I don’t know exactly why Prince of Ayodhya failed to satisfy me. Ashok K. Banker has achieved a modern retelling of the Hindu mythic cycle, the Ramayana. I’m a sucker for mythology. Banker is a competent writer and some of his descriptions are beautiful. He clearly knows his source material and wants to share it with a wider audience.
The Ramayana follows the adventures of Prince Rama Chandra, his wife Sita, brother Lakshman and Hanuman the Monkey King as they battle against the powerful arch-demon Ravana. In the original, the Maharaja Dasaratha is set to declare Rama, his oldest son, the crown prince, when instead he sends Rama on a quest. Ravana manages to abduct Sita, and Rama and Hanuman must attack the demon fortress to free her. In the meantime, the Maharaja makes Bharat, Rama’s younger half-brother, heir to the throne.
Prince of Ayodhya does not take us very far into that classic story, though. In the opening chapters, Ravana taunts Rama in a dream, warning him, and us, that the kingdom’s time of peace and prosperity is in jeopardy. Rama sees the destruction of the city of Ayodhya the Unconquered. Immediately, though, the book becomes episodic. Against the backdrop of the holiday of Holi, Rama goes for a walk in the woods. He eats a mango. He saves a doe from poachers. He has breakfast with his mother, visits with his three half-brothers and stops a riot. None of this is exactly boring, but it fails to build dramatic momentum. He agrees to go on a spiritual quest at the instigation of an immortal seer who has come to the city. We also discover that Ravana has already infiltrated the city and has worshippers everywhere, even in the heart of the palace.
Rama agrees to go with Vishwamrita, the warrior-seer, and his half-brother Lakshman accompanies him. Since Rama is already brighter-faster-stronger than anyone, Lakshman is Jimmy Olsen to his Superman, the one who can get hurt or killed to show how serious this all is.
I think this book suffered from my expectations. For me, this story has always been about Rama, Sita and Hanuman. We haven’t met Sita yet, and Hanuman isn’t even mentioned. Banker spent a lot of time on setup. It isn’t until page 314 of a 374 page book that we get a rousing battle scene with the giant demon Tataka, one of Ravana’s relatives.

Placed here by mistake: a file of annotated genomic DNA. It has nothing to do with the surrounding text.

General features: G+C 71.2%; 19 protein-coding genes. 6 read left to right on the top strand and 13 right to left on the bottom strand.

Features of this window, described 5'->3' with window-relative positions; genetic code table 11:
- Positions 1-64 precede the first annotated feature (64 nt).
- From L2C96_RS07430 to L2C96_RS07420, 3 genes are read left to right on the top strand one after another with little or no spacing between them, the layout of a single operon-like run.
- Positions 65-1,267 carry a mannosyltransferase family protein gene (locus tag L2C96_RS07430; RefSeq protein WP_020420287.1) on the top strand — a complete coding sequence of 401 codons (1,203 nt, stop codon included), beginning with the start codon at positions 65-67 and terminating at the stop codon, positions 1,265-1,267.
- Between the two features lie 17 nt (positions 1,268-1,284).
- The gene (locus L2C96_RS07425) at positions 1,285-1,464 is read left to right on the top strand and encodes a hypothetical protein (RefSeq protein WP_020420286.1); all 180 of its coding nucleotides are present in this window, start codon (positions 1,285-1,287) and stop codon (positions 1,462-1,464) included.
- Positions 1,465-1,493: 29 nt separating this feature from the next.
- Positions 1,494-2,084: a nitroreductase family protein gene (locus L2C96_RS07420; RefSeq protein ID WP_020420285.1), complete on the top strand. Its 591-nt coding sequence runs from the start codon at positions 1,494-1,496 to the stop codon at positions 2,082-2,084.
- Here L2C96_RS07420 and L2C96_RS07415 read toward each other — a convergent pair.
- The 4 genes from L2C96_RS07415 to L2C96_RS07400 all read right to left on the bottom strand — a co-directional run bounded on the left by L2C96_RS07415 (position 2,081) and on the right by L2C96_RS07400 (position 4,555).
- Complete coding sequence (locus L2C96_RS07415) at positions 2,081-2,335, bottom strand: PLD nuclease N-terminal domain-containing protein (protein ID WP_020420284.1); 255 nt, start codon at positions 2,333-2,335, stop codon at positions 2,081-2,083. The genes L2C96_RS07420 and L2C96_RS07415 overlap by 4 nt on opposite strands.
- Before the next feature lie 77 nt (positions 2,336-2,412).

Prince of Ayodhya does a better-than-adequate job of introducing the Ramayana’s many players. A minor character, Supanahka, a demon sent to follow Rama, is quite charming when she isn’t slashing humans into bloody chunks. Lakshman is on his way to being a good character. Probably the best character in the book is the leader of a troop of royal guards sent to follow Rama. He is brave, loyal, experienced, but has great unhappiness in his life for reasons we can all understand.
On the other hand, Rama is wooden, the Maharaja is weak, and Kaikeyi, Dasaratha’s second queen, though her actions drive plot, is unconvincing: a jealous harridan one moment, drunken trollop the next and childish dupe of her evil handmaiden the moment after that. It’s hard to come up with motivations for 3,000-year-old characters that are basically archtypes. Banker can’t quite manage it. He also can’t stop himself from killing the suspense. The tension in the middle of the book is so slack that you could use it for a jump-rope. Even at the end, the people back at the palace have already figured out who the spy is, ruining any excitement that revelation might have caused at a later time.
To some extent Banker also seems to confuse action with conflict. His action sequences are good, but the only relationship with genuine conflict is the love triangle between the Maharaja and his two queens, which doesn’t matter a bit to this story.
Banker wants to make this material accessible, and there are many readers who enjoy gorgeous descriptions and superhuman characters with no flaws or complexities. Those readers will enjoy Prince of Ayodhya. It’s just not the book for me. In the second book, The Siege of Mithila, we should get to meet Sita. I don’t know if that is enticement enough to make me read it.